I didn’t get ‘Fixed’, but Kirkus does

I’ll never forget the first time I read Doug Piotter’s first chapter of what would eventually be called Fixed: Dope Sacks, Dye Packs and the Long Welcome Back.

I’ll confess. I didn’t get it. I wanted to get it. But I wasn’t sure.

Now, we know for certain how wrong I was in my first impression. Fixed has just been given the Kirkus Star, which enters the book in the competition for its Kirkus Prize award and the $50,000 prize that comes with it.

It’s safe to say Kirkus’ reviewer got it.

“The author’s life, as portrayed here, contains enough screw-ups for 10 dysfunctionality memoirs,” the review writes, “but unlike other memoirists, he eschews angst and self-pity and highlights the absurd humor of the predicaments he made for himself. The pathos here is all the more moving for being spare, understated, and well-earned from hard experience. A smart, occasionally wise, and always entertaining recollection of addiction, crime, punishment, and recovery.”

I didn’t know Doug when I went out of my way to introduce myself to him at a writers conference. He unabashedly touted his book during the Q&A, describing it as micro-stories from his time as a drug addict, bank robber and prison inmate. He said, “it’s the real deal. It all happened.”

I introduced myself to him and invited him to a writers group. His moxie and story impressed me. I knew he could benefit from a serious group. Soon, Doug sent me his manuscript. I read the first chapter, and like I say, I didn’t get it.

But he added one more thing to his email, a link to the first reading of the book he had done. I listened to the reading and then I knew we were on to something.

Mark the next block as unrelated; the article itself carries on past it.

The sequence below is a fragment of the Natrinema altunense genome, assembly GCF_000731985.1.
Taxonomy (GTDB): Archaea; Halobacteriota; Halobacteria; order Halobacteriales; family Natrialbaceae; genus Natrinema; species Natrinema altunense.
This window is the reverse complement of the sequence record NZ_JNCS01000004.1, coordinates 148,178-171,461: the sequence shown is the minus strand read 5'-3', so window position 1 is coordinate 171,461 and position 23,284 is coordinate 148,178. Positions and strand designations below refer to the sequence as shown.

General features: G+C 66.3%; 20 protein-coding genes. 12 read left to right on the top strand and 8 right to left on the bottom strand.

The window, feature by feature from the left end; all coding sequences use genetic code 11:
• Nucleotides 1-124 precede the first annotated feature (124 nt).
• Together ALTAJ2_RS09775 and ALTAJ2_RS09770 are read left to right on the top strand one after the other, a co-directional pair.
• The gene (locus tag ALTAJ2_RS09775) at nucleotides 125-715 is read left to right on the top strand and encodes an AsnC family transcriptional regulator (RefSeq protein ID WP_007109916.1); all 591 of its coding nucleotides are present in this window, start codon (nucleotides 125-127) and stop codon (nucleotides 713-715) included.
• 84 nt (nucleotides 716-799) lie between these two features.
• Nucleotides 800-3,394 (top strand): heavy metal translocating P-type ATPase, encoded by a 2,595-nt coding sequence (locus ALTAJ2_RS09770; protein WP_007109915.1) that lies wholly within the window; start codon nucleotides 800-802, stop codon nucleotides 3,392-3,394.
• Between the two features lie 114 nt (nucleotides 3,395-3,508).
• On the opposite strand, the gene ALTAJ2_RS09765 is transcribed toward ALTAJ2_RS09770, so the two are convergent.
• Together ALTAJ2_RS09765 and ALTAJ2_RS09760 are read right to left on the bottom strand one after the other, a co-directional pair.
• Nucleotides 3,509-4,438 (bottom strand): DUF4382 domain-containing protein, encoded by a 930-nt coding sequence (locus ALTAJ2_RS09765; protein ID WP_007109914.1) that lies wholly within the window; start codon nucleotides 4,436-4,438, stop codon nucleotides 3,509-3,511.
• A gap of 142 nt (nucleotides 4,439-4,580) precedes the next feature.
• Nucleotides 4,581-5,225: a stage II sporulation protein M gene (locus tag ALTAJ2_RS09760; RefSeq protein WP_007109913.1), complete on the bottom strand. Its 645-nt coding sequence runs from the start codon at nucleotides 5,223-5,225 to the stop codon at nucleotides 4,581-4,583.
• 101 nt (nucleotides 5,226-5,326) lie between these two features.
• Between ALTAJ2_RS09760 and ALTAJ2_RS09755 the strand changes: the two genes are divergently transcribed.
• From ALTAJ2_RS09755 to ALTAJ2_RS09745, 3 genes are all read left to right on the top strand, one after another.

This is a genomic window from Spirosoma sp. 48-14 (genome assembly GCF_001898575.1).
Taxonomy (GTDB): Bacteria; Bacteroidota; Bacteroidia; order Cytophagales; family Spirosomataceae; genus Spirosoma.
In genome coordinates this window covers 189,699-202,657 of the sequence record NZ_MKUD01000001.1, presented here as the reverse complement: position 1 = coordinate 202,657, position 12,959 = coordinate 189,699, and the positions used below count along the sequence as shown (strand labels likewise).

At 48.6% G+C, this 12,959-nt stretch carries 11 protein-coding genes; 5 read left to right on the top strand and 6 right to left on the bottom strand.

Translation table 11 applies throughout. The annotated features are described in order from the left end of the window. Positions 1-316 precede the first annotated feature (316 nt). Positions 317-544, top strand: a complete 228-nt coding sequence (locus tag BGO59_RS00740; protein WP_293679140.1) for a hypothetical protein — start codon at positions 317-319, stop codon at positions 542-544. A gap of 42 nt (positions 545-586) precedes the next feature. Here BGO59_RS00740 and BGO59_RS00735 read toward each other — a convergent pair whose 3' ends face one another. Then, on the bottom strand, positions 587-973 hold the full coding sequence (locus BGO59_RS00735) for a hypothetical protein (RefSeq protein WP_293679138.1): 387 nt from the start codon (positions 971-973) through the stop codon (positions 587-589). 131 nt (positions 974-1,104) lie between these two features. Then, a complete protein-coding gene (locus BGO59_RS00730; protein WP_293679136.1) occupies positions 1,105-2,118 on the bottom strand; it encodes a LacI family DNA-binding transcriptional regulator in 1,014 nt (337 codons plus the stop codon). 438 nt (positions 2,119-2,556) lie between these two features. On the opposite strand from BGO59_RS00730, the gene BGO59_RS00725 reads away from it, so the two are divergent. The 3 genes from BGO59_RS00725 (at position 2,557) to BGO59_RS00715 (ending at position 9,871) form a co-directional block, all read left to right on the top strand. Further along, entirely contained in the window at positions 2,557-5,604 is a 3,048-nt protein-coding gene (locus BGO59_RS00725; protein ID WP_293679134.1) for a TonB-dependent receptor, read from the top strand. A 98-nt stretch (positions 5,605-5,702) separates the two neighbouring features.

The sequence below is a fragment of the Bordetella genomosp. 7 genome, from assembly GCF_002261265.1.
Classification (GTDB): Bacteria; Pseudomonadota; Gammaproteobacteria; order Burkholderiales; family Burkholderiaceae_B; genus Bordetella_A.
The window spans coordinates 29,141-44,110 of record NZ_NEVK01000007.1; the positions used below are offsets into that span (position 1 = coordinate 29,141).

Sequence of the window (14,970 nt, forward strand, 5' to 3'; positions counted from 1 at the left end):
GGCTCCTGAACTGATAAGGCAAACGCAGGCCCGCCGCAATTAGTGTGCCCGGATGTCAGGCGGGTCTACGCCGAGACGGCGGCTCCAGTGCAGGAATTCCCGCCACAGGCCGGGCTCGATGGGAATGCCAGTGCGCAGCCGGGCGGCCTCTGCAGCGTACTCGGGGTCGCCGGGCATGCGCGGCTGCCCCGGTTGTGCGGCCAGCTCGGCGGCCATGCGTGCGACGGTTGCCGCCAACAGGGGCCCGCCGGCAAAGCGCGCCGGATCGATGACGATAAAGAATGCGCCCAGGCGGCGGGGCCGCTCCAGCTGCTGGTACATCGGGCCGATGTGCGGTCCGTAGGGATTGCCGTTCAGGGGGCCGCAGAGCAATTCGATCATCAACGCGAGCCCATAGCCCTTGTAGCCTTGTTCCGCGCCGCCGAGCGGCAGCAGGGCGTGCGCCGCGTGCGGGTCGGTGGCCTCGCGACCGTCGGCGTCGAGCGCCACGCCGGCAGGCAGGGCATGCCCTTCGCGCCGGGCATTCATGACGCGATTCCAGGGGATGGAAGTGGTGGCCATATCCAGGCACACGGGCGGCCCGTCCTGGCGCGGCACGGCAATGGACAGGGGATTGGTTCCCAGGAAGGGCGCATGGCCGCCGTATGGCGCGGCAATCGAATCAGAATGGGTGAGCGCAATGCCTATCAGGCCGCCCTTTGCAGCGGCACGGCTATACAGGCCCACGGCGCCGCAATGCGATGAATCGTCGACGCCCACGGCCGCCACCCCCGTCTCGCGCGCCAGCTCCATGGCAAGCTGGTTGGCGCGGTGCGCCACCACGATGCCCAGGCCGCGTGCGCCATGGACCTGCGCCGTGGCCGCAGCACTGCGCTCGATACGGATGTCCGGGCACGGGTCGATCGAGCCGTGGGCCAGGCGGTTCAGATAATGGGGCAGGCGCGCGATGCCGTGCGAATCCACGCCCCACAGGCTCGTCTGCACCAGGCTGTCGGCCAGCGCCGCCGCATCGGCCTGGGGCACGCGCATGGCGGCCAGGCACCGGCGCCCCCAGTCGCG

Folks were cracking up. I may not have gotten it, but the crowd did.

Writing funny is nearly impossible. Perhaps it’s raw talent. But it’s also craft. And within Doug was a writer of raw talent and hidden determination to get better at the craft. Beyond the writers group, of which Doug remains a vital member, I’ve worked as his editor to help bring Fixed to life. It’s been a pleasure and an honor. We’ve now shifted into high gear for Doug’s second book, a work of fiction that offers much of the same promise of his memoir.

Meanwhile, Fixed continues to gain momentum, earning acclaim from dozens of reviewers and book awards including, a Finalist Beverly Hills Book Award and  first place of the 22nd annual Colorado Independent Publishers Association and CIPA Education and Literary Foundation, Self Help.

Fixed is funny.

It’s also, as Doug, says, real. It all happened. And that is where the true amazement of this book’s accomplishment sneaks up on you. This funny writer with self-effacing charm survived all this pain and brokenness that makes the book so sharp and important. Funny is good, but impact is better and this book has both.

Don’t take my word for it. Buy it. If you do, we invite you to send us your review of the book. We will gladly post it here.

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